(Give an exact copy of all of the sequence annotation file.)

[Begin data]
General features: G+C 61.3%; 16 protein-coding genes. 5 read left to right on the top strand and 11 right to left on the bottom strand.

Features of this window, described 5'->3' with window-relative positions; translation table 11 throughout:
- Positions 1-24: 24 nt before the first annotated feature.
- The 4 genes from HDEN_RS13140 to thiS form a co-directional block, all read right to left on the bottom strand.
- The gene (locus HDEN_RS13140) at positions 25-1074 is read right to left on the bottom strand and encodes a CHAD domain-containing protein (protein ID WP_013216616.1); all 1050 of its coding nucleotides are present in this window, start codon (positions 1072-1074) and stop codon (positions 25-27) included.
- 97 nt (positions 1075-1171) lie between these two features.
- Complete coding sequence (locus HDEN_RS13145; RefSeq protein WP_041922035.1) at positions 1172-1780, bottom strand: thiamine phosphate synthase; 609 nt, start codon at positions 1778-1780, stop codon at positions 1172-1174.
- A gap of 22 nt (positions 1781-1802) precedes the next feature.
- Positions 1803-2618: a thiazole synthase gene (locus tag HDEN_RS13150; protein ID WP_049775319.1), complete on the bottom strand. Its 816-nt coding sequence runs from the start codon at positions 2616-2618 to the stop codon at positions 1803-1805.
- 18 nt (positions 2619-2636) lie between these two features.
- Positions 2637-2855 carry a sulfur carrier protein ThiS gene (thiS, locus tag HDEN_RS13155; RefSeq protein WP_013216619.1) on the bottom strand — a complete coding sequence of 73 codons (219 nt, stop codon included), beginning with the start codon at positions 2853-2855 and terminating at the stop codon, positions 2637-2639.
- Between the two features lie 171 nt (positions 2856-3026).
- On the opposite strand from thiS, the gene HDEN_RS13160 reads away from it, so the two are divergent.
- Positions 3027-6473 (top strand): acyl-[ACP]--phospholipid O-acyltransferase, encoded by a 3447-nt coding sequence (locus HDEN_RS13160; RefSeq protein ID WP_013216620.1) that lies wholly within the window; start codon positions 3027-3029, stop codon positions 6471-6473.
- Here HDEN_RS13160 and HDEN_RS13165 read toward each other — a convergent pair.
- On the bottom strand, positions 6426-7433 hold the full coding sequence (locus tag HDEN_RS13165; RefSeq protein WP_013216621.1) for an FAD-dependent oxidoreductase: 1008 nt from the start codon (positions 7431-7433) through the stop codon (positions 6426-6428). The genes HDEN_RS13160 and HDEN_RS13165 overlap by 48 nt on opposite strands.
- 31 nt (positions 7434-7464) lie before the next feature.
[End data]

General features: G+C 61.3%; 16 protein-coding genes. 5 read left to right on the top strand and 11 right to left on the bottom strand.

Features of this window, described 5'->3' with window-relative positions; translation table 11 throughout:
- Positions 1-24: 24 nt before the first annotated feature.
- The 4 genes from HDEN_RS13140 to thiS form a co-directional block, all read right to left on the bottom strand.
- The gene (locus HDEN_RS13140) at positions 25-1074 is read right to left on the bottom strand and encodes a CHAD domain-containing protein (protein ID WP_013216616.1); all 1050 of its coding nucleotides are present in this window, start codon (positions 1072-1074) and stop codon (positions 25-27) included.
- 97 nt (positions 1075-1171) lie between these two features.
- Complete coding sequence (locus HDEN_RS13145; RefSeq protein WP_041922035.1) at positions 1172-1780, bottom strand: thiamine phosphate synthase; 609 nt, start codon at positions 1778-1780, stop codon at positions 1172-1174.
- A gap of 22 nt (positions 1781-1802) precedes the next feature.
- Positions 1803-2618: a thiazole synthase gene (locus tag HDEN_RS13150; protein ID WP_049775319.1), complete on the bottom strand. Its 816-nt coding sequence runs from the start codon at positions 2616-2618 to the stop codon at positions 1803-1805.
- 18 nt (positions 2619-2636) lie between these two features.
- Positions 2637-2855 carry a sulfur carrier protein ThiS gene (thiS, locus tag HDEN_RS13155; RefSeq protein WP_013216619.1) on the bottom strand — a complete coding sequence of 73 codons (219 nt, stop codon included), beginning with the start codon at positions 2853-2855 and terminating at the stop codon, positions 2637-2639.
- Between the two features lie 171 nt (positions 2856-3026).
- On the opposite strand from thiS, the gene HDEN_RS13160 reads away from it, so the two are divergent.
- Positions 3027-6473 (top strand): acyl-[ACP]--phospholipid O-acyltransferase, encoded by a 3447-nt coding sequence (locus HDEN_RS13160; RefSeq protein ID WP_013216620.1) that lies wholly within the window; start codon positions 3027-3029, stop codon positions 6471-6473.
- Here HDEN_RS13160 and HDEN_RS13165 read toward each other — a convergent pair.
- On the bottom strand, positions 6426-7433 hold the full coding sequence (locus tag HDEN_RS13165; RefSeq protein WP_013216621.1) for an FAD-dependent oxidoreductase: 1008 nt from the start codon (positions 7431-7433) through the stop codon (positions 6426-6428). The genes HDEN_RS13160 and HDEN_RS13165 overlap by 48 nt on opposite strands.
- 31 nt (positions 7434-7464) lie before the next feature.